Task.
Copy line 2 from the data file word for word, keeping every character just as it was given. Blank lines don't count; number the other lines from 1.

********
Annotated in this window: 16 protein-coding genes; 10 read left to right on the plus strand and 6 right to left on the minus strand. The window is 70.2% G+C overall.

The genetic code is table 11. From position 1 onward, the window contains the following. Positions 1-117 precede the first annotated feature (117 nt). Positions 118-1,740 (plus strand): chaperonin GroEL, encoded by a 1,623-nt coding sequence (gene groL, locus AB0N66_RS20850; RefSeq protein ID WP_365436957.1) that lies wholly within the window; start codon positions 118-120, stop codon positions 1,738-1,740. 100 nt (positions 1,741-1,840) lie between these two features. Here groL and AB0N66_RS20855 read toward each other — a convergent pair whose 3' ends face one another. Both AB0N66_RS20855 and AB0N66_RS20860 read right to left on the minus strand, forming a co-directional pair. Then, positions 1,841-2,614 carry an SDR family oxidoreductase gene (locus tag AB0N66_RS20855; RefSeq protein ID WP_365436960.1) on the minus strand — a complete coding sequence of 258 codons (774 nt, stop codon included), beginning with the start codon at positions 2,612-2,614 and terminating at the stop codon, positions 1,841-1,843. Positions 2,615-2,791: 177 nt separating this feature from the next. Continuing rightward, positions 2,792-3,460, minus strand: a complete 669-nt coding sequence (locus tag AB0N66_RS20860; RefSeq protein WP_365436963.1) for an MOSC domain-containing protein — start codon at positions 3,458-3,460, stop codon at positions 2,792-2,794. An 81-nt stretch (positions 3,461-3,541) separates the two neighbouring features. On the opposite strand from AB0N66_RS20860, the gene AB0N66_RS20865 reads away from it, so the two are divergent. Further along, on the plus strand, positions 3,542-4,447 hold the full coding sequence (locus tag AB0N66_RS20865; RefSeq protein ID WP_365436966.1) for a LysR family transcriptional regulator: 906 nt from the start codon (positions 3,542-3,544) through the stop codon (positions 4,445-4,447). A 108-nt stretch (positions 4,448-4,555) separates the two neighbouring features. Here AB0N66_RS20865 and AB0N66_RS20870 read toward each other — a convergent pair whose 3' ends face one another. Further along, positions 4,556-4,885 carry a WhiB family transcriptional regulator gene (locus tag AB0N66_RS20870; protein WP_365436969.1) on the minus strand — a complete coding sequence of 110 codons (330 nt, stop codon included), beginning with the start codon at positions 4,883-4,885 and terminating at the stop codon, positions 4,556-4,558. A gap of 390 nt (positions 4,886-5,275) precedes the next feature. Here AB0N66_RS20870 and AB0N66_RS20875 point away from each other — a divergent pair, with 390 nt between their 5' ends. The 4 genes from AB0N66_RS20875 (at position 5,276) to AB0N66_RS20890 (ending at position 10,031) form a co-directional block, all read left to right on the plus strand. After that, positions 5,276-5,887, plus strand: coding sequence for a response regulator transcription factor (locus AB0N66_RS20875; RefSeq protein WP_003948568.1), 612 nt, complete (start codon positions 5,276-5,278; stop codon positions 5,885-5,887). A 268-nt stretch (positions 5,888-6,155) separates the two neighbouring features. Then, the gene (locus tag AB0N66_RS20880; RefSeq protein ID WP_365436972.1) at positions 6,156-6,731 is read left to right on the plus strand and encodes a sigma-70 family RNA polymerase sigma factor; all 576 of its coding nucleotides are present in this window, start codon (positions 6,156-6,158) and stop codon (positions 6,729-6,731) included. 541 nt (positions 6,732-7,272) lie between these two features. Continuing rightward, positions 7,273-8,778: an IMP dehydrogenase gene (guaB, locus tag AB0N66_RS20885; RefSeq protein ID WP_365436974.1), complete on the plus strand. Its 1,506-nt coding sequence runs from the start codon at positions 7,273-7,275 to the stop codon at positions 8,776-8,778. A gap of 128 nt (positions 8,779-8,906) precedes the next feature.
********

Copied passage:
The genetic code is table 11. From position 1 onward, the window contains the following. Positions 1-117 precede the first annotated feature (117 nt). Positions 118-1,740 (plus strand): chaperonin GroEL, encoded by a 1,623-nt coding sequence (gene groL, locus AB0N66_RS20850; RefSeq protein ID WP_365436957.1) that lies wholly within the window; start codon positions 118-120, stop codon positions 1,738-1,740. 100 nt (positions 1,741-1,840) lie between these two features. Here groL and AB0N66_RS20855 read toward each other — a convergent pair whose 3' ends face one another. Both AB0N66_RS20855 and AB0N66_RS20860 read right to left on the minus strand, forming a co-directional pair. Then, positions 1,841-2,614 carry an SDR family oxidoreductase gene (locus tag AB0N66_RS20855; RefSeq protein ID WP_365436960.1) on the minus strand — a complete coding sequence of 258 codons (774 nt, stop codon included), beginning with the start codon at positions 2,612-2,614 and terminating at the stop codon, positions 1,841-1,843. Positions 2,615-2,791: 177 nt separating this feature from the next. Continuing rightward, positions 2,792-3,460, minus strand: a complete 669-nt coding sequence (locus tag AB0N66_RS20860; RefSeq protein WP_365436963.1) for an MOSC domain-containing protein — start codon at positions 3,458-3,460, stop codon at positions 2,792-2,794. An 81-nt stretch (positions 3,461-3,541) separates the two neighbouring features. On the opposite strand from AB0N66_RS20860, the gene AB0N66_RS20865 reads away from it, so the two are divergent. Further along, on the plus strand, positions 3,542-4,447 hold the full coding sequence (locus tag AB0N66_RS20865; RefSeq protein ID WP_365436966.1) for a LysR family transcriptional regulator: 906 nt from the start codon (positions 3,542-3,544) through the stop codon (positions 4,445-4,447). A 108-nt stretch (positions 4,448-4,555) separates the two neighbouring features. Here AB0N66_RS20865 and AB0N66_RS20870 read toward each other — a convergent pair whose 3' ends face one another. Further along, positions 4,556-4,885 carry a WhiB family transcriptional regulator gene (locus tag AB0N66_RS20870; protein WP_365436969.1) on the minus strand — a complete coding sequence of 110 codons (330 nt, stop codon included), beginning with the start codon at positions 4,883-4,885 and terminating at the stop codon, positions 4,556-4,558. A gap of 390 nt (positions 4,886-5,275) precedes the next feature. Here AB0N66_RS20870 and AB0N66_RS20875 point away from each other — a divergent pair, with 390 nt between their 5' ends. The 4 genes from AB0N66_RS20875 (at position 5,276) to AB0N66_RS20890 (ending at position 10,031) form a co-directional block, all read left to right on the plus strand. After that, positions 5,276-5,887, plus strand: coding sequence for a response regulator transcription factor (locus AB0N66_RS20875; RefSeq protein WP_003948568.1), 612 nt, complete (start codon positions 5,276-5,278; stop codon positions 5,885-5,887). A 268-nt stretch (positions 5,888-6,155) separates the two neighbouring features. Then, the gene (locus tag AB0N66_RS20880; RefSeq protein ID WP_365436972.1) at positions 6,156-6,731 is read left to right on the plus strand and encodes a sigma-70 family RNA polymerase sigma factor; all 576 of its coding nucleotides are present in this window, start codon (positions 6,156-6,158) and stop codon (positions 6,729-6,731) included. 541 nt (positions 6,732-7,272) lie between these two features. Continuing rightward, positions 7,273-8,778: an IMP dehydrogenase gene (guaB, locus tag AB0N66_RS20885; RefSeq protein ID WP_365436974.1), complete on the plus strand. Its 1,506-nt coding sequence runs from the start codon at positions 7,273-7,275 to the stop codon at positions 8,776-8,778. A gap of 128 nt (positions 8,779-8,906) precedes the next feature.